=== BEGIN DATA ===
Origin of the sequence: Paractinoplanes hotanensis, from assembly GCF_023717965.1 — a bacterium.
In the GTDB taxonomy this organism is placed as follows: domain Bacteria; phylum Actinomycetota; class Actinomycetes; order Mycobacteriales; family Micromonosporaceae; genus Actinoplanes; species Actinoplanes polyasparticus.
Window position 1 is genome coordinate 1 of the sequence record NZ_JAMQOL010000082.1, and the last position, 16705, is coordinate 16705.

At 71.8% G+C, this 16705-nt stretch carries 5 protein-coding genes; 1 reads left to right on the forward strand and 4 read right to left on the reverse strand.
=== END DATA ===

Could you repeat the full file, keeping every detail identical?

Origin of the sequence: Paractinoplanes hotanensis, from assembly GCF_023717965.1 — a bacterium.
In the GTDB taxonomy this organism is placed as follows: domain Bacteria; phylum Actinomycetota; class Actinomycetes; order Mycobacteriales; family Micromonosporaceae; genus Actinoplanes; species Actinoplanes polyasparticus.
Window position 1 is genome coordinate 1 of the sequence record NZ_JAMQOL010000082.1, and the last position, 16705, is coordinate 16705.

At 71.8% G+C, this 16705-nt stretch carries 5 protein-coding genes; 1 reads left to right on the forward strand and 4 read right to left on the reverse strand.